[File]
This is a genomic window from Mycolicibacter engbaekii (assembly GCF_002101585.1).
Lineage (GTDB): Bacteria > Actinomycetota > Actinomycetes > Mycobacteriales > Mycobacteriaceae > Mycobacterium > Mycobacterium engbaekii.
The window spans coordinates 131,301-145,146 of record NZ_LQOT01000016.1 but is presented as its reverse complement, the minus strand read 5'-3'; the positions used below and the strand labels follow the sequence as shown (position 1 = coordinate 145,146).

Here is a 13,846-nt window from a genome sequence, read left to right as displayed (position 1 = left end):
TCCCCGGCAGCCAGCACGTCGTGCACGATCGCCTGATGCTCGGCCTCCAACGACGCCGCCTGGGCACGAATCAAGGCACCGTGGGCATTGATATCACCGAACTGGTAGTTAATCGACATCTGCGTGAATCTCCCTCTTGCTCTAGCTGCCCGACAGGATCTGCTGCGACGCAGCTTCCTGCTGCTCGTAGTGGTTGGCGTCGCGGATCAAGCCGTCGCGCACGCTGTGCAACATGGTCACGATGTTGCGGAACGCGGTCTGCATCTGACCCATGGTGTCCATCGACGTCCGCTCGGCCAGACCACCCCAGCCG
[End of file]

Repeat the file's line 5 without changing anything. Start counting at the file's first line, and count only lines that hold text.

TCCCCGGCAGCCAGCACGTCGTGCACGATCGCCTGATGCTCGGCCTCCAACGACGCCGCCTGGGCACGAATCAAGGCACCGTGGGCATTGATATCACCGAACTGGTAGTTAATCGACATCTGCGTGAATCTCCCTCTTGCTCTAGCTGCCCGACAGGATCTGCTGCGACGCAGCTTCCTGCTGCTCGTAGTGGTTGGCGTCGCGGATCAAGCCGTCGCGCACGCTGTGCAACATGGTCACGATGTTGCGGAACGCGGTCTGCATCTGACCCATGGTGTCCATCGACGTCCGCTCGGCCAGACCACCCCAGCCG